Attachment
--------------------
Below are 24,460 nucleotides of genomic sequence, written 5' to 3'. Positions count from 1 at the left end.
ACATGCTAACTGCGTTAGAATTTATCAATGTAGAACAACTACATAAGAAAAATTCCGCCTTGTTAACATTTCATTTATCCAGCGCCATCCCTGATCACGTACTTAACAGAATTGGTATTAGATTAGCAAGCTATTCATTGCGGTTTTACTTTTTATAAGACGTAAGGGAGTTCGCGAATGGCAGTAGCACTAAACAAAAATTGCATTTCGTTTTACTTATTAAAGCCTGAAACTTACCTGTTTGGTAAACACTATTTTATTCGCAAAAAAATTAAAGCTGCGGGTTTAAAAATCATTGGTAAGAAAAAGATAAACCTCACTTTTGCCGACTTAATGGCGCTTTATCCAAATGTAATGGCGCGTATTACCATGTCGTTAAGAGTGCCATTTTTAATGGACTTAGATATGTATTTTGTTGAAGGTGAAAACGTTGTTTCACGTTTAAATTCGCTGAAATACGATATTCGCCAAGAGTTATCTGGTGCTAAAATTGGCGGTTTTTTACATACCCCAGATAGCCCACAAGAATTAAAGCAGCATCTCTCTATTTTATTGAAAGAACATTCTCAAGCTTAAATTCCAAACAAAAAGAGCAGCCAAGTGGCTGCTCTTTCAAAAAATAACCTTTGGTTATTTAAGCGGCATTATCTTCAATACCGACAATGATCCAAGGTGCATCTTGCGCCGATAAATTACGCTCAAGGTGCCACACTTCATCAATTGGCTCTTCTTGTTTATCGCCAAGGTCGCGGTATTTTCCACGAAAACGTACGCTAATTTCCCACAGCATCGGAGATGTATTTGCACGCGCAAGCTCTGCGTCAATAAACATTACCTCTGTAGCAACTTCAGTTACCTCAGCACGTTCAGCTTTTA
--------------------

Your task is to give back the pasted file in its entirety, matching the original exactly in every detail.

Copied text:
Below are 24,460 nucleotides of genomic sequence, written 5' to 3'. Positions count from 1 at the left end.
ACATGCTAACTGCGTTAGAATTTATCAATGTAGAACAACTACATAAGAAAAATTCCGCCTTGTTAACATTTCATTTATCCAGCGCCATCCCTGATCACGTACTTAACAGAATTGGTATTAGATTAGCAAGCTATTCATTGCGGTTTTACTTTTTATAAGACGTAAGGGAGTTCGCGAATGGCAGTAGCACTAAACAAAAATTGCATTTCGTTTTACTTATTAAAGCCTGAAACTTACCTGTTTGGTAAACACTATTTTATTCGCAAAAAAATTAAAGCTGCGGGTTTAAAAATCATTGGTAAGAAAAAGATAAACCTCACTTTTGCCGACTTAATGGCGCTTTATCCAAATGTAATGGCGCGTATTACCATGTCGTTAAGAGTGCCATTTTTAATGGACTTAGATATGTATTTTGTTGAAGGTGAAAACGTTGTTTCACGTTTAAATTCGCTGAAATACGATATTCGCCAAGAGTTATCTGGTGCTAAAATTGGCGGTTTTTTACATACCCCAGATAGCCCACAAGAATTAAAGCAGCATCTCTCTATTTTATTGAAAGAACATTCTCAAGCTTAAATTCCAAACAAAAAGAGCAGCCAAGTGGCTGCTCTTTCAAAAAATAACCTTTGGTTATTTAAGCGGCATTATCTTCAATACCGACAATGATCCAAGGTGCATCTTGCGCCGATAAATTACGCTCAAGGTGCCACACTTCATCAATTGGCTCTTCTTGTTTATCGCCAAGGTCGCGGTATTTTCCACGAAAACGTACGCTAATTTCCCACAGCATCGGAGATGTATTTGCACGCGCAAGCTCTGCGTCAATAAACATTACCTCTGTAGCAACTTCAGTTACCTCAGCACGTTCAGCTTTTA